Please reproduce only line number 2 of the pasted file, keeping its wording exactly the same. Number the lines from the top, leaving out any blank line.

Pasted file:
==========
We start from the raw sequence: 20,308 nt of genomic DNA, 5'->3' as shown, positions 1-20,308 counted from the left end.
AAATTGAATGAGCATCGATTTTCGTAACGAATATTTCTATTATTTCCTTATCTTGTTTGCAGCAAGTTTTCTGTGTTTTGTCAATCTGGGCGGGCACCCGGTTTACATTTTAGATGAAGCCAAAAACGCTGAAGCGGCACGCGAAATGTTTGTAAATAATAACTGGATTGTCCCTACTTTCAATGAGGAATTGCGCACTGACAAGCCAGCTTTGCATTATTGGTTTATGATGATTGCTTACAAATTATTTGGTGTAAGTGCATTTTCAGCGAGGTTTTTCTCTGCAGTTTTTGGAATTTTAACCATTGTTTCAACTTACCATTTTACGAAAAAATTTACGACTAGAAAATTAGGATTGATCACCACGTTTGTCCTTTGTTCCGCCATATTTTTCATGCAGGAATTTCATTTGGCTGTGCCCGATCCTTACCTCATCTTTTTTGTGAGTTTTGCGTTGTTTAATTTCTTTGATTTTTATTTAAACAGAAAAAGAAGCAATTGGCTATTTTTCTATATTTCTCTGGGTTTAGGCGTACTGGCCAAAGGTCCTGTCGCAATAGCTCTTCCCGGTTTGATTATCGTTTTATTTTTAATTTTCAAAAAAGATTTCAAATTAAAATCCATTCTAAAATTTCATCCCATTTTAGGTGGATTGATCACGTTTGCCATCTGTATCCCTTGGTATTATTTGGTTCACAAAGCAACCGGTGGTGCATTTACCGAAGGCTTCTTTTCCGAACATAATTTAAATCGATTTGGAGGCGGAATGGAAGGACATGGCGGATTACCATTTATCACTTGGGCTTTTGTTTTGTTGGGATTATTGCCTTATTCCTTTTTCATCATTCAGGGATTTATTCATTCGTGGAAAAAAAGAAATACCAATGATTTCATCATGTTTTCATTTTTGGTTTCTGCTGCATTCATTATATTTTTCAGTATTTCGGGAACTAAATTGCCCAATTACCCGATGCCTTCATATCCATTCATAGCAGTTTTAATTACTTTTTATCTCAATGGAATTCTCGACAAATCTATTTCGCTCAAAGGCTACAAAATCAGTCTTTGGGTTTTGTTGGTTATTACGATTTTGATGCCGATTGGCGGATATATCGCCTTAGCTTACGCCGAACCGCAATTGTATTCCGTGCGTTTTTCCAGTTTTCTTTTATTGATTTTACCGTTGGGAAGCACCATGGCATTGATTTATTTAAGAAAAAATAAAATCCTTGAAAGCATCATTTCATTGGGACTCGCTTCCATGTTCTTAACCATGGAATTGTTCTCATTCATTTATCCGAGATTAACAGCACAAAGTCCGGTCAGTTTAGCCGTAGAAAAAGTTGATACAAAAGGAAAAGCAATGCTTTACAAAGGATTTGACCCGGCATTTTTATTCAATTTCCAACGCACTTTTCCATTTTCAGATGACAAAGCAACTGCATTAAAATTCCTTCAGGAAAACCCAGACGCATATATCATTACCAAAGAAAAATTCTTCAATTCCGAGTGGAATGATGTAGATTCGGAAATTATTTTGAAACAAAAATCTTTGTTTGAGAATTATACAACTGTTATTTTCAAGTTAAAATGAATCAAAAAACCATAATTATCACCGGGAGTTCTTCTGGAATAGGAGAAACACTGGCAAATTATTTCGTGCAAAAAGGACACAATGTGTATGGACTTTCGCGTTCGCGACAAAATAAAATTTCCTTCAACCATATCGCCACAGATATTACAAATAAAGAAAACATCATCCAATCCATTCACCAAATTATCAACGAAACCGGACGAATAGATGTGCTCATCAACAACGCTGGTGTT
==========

AAATTGAATGAGCATCGATTTTCGTAACGAATATTTCTATTATTTCCTTATCTTGTTTGCAGCAAGTTTTCTGTGTTTTGTCAATCTGGGCGGGCACCCGGTTTACATTTTAGATGAAGCCAAAAACGCTGAAGCGGCACGCGAAATGTTTGTAAATAATAACTGGATTGTCCCTACTTTCAATGAGGAATTGCGCACTGACAAGCCAGCTTTGCATTATTGGTTTATGATGATTGCTTACAAATTATTTGGTGTAAGTGCATTTTCAGCGAGGTTTTTCTCTGCAGTTTTTGGAATTTTAACCATTGTTTCAACTTACCATTTTACGAAAAAATTTACGACTAGAAAATTAGGATTGATCACCACGTTTGTCCTTTGTTCCGCCATATTTTTCATGCAGGAATTTCATTTGGCTGTGCCCGATCCTTACCTCATCTTTTTTGTGAGTTTTGCGTTGTTTAATTTCTTTGATTTTTATTTAAACAGAAAAAGAAGCAATTGGCTATTTTTCTATATTTCTCTGGGTTTAGGCGTACTGGCCAAAGGTCCTGTCGCAATAGCTCTTCCCGGTTTGATTATCGTTTTATTTTTAATTTTCAAAAAAGATTTCAAATTAAAATCCATTCTAAAATTTCATCCCATTTTAGGTGGATTGATCACGTTTGCCATCTGTATCCCTTGGTATTATTTGGTTCACAAAGCAACCGGTGGTGCATTTACCGAAGGCTTCTTTTCCGAACATAATTTAAATCGATTTGGAGGCGGAATGGAAGGACATGGCGGATTACCATTTATCACTTGGGCTTTTGTTTTGTTGGGATTATTGCCTTATTCCTTTTTCATCATTCAGGGATTTATTCATTCGTGGAAAAAAAGAAATACCAATGATTTCATCATGTTTTCATTTTTGGTTTCTGCTGCATTCATTATATTTTTCAGTATTTCGGGAACTAAATTGCCCAATTACCCGATGCCTTCATATCCATTCATAGCAGTTTTAATTACTTTTTATCTCAATGGAATTCTCGACAAATCTATTTCGCTCAAAGGCTACAAAATCAGTCTTTGGGTTTTGTTGGTTATTACGATTTTGATGCCGATTGGCGGATATATCGCCTTAGCTTACGCCGAACCGCAATTGTATTCCGTGCGTTTTTCCAGTTTTCTTTTATTGATTTTACCGTTGGGAAGCACCATGGCATTGATTTATTTAAGAAAAAATAAAATCCTTGAAAGCATCATTTCATTGGGACTCGCTTCCATGTTCTTAACCATGGAATTGTTCTCATTCATTTATCCGAGATTAACAGCACAAAGTCCGGTCAGTTTAGCCGTAGAAAAAGTTGATACAAAAGGAAAAGCAATGCTTTACAAAGGATTTGACCCGGCATTTTTATTCAATTTCCAACGCACTTTTCCATTTTCAGATGACAAAGCAACTGCATTAAAATTCCTTCAGGAAAACCCAGACGCATATATCATTACCAAAGAAAAATTCTTCAATTCCGAGTGGAATGATGTAGATTCGGAAATTATTTTGAAACAAAAATCTTTGTTTGAGAATTATACAACTGTTATTTTCAAGTTAAAATGAATCAAAAAACCATAATTATCACCGGGAGTTCTTCTGGAATAGGAGAAACACTGGCAAATTATTTCGTGCAAAAAGGACACAATGTGTATGGACTTTCGCGTTCGCGACAAAATAAAATTTCCTTCAACCATATCGCCACAGATATTACAAATAAAGAAAACATCATCCAATCCATTCACCAAATTATCAACGAAACCGGACGAATAGATGTGCTCATCAACAACGCTGGTGTT